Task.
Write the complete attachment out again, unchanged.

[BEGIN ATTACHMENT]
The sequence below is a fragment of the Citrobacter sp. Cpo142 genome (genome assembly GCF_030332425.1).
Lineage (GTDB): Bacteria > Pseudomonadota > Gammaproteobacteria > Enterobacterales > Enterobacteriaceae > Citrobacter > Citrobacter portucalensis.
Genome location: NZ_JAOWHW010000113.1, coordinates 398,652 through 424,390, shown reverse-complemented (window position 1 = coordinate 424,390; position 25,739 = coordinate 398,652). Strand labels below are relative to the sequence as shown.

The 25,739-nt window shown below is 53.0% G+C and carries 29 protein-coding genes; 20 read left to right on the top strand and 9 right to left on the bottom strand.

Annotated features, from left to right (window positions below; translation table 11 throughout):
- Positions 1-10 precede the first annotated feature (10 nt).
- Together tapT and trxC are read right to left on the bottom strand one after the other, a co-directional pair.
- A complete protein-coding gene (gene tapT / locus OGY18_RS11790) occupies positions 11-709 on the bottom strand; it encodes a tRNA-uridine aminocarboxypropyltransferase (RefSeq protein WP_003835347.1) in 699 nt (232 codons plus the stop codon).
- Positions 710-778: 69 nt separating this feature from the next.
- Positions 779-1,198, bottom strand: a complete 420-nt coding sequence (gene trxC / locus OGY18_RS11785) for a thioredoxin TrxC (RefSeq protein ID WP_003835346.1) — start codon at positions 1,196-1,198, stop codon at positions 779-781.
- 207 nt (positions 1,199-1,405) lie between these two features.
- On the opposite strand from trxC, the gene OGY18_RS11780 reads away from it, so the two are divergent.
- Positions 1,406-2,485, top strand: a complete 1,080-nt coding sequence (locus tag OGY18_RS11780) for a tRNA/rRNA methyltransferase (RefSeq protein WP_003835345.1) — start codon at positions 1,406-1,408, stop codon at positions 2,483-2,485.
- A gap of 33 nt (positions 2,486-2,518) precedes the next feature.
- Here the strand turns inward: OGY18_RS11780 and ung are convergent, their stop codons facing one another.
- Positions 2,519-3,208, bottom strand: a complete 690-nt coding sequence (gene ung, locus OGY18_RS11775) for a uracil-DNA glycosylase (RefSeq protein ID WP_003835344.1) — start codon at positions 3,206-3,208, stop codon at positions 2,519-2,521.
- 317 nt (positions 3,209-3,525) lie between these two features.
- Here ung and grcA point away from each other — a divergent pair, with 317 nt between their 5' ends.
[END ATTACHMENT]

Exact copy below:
The sequence below is a fragment of the Citrobacter sp. Cpo142 genome (genome assembly GCF_030332425.1).
Lineage (GTDB): Bacteria > Pseudomonadota > Gammaproteobacteria > Enterobacterales > Enterobacteriaceae > Citrobacter > Citrobacter portucalensis.
Genome location: NZ_JAOWHW010000113.1, coordinates 398,652 through 424,390, shown reverse-complemented (window position 1 = coordinate 424,390; position 25,739 = coordinate 398,652). Strand labels below are relative to the sequence as shown.

The 25,739-nt window shown below is 53.0% G+C and carries 29 protein-coding genes; 20 read left to right on the top strand and 9 right to left on the bottom strand.

Annotated features, from left to right (window positions below; translation table 11 throughout):
- Positions 1-10 precede the first annotated feature (10 nt).
- Together tapT and trxC are read right to left on the bottom strand one after the other, a co-directional pair.
- A complete protein-coding gene (gene tapT / locus OGY18_RS11790) occupies positions 11-709 on the bottom strand; it encodes a tRNA-uridine aminocarboxypropyltransferase (RefSeq protein WP_003835347.1) in 699 nt (232 codons plus the stop codon).
- Positions 710-778: 69 nt separating this feature from the next.
- Positions 779-1,198, bottom strand: a complete 420-nt coding sequence (gene trxC / locus OGY18_RS11785) for a thioredoxin TrxC (RefSeq protein ID WP_003835346.1) — start codon at positions 1,196-1,198, stop codon at positions 779-781.
- 207 nt (positions 1,199-1,405) lie between these two features.
- On the opposite strand from trxC, the gene OGY18_RS11780 reads away from it, so the two are divergent.
- Positions 1,406-2,485, top strand: a complete 1,080-nt coding sequence (locus tag OGY18_RS11780) for a tRNA/rRNA methyltransferase (RefSeq protein WP_003835345.1) — start codon at positions 1,406-1,408, stop codon at positions 2,483-2,485.
- A gap of 33 nt (positions 2,486-2,518) precedes the next feature.
- Here the strand turns inward: OGY18_RS11780 and ung are convergent, their stop codons facing one another.
- Positions 2,519-3,208, bottom strand: a complete 690-nt coding sequence (gene ung, locus OGY18_RS11775) for a uracil-DNA glycosylase (RefSeq protein ID WP_003835344.1) — start codon at positions 3,206-3,208, stop codon at positions 2,519-2,521.
- 317 nt (positions 3,209-3,525) lie between these two features.
- Here ung and grcA point away from each other — a divergent pair, with 317 nt between their 5' ends.